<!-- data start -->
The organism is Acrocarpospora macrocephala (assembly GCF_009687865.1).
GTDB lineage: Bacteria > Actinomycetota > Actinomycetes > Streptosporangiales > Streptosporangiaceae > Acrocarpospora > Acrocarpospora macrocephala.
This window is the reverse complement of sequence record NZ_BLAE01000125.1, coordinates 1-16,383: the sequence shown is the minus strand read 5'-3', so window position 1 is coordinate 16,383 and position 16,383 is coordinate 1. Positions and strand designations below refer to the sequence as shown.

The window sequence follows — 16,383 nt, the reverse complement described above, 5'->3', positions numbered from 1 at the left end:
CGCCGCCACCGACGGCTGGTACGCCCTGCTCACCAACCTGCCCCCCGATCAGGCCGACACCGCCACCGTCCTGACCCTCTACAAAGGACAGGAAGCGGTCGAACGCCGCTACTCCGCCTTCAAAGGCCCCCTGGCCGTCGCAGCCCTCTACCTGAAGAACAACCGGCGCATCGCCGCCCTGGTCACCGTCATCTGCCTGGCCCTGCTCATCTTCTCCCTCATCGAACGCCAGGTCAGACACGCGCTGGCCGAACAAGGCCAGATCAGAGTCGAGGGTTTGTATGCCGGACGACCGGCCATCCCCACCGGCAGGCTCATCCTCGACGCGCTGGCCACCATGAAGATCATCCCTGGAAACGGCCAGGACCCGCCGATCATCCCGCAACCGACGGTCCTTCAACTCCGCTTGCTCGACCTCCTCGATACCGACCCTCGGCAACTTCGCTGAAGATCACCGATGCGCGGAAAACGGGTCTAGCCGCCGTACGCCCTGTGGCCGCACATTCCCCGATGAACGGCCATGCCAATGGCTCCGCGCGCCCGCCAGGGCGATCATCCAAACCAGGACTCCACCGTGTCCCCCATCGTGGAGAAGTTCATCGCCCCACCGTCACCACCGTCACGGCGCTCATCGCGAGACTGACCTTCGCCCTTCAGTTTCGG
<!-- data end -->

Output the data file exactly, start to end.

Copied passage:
The organism is Acrocarpospora macrocephala (assembly GCF_009687865.1).
GTDB lineage: Bacteria > Actinomycetota > Actinomycetes > Streptosporangiales > Streptosporangiaceae > Acrocarpospora > Acrocarpospora macrocephala.
This window is the reverse complement of sequence record NZ_BLAE01000125.1, coordinates 1-16,383: the sequence shown is the minus strand read 5'-3', so window position 1 is coordinate 16,383 and position 16,383 is coordinate 1. Positions and strand designations below refer to the sequence as shown.

The window sequence follows — 16,383 nt, the reverse complement described above, 5'->3', positions numbered from 1 at the left end:
CGCCGCCACCGACGGCTGGTACGCCCTGCTCACCAACCTGCCCCCCGATCAGGCCGACACCGCCACCGTCCTGACCCTCTACAAAGGACAGGAAGCGGTCGAACGCCGCTACTCCGCCTTCAAAGGCCCCCTGGCCGTCGCAGCCCTCTACCTGAAGAACAACCGGCGCATCGCCGCCCTGGTCACCGTCATCTGCCTGGCCCTGCTCATCTTCTCCCTCATCGAACGCCAGGTCAGACACGCGCTGGCCGAACAAGGCCAGATCAGAGTCGAGGGTTTGTATGCCGGACGACCGGCCATCCCCACCGGCAGGCTCATCCTCGACGCGCTGGCCACCATGAAGATCATCCCTGGAAACGGCCAGGACCCGCCGATCATCCCGCAACCGACGGTCCTTCAACTCCGCTTGCTCGACCTCCTCGATACCGACCCTCGGCAACTTCGCTGAAGATCACCGATGCGCGGAAAACGGGTCTAGCCGCCGTACGCCCTGTGGCCGCACATTCCCCGATGAACGGCCATGCCAATGGCTCCGCGCGCCCGCCAGGGCGATCATCCAAACCAGGACTCCACCGTGTCCCCCATCGTGGAGAAGTTCATCGCCCCACCGTCACCACCGTCACGGCGCTCATCGCGAGACTGACCTTCGCCCTTCAGTTTCGG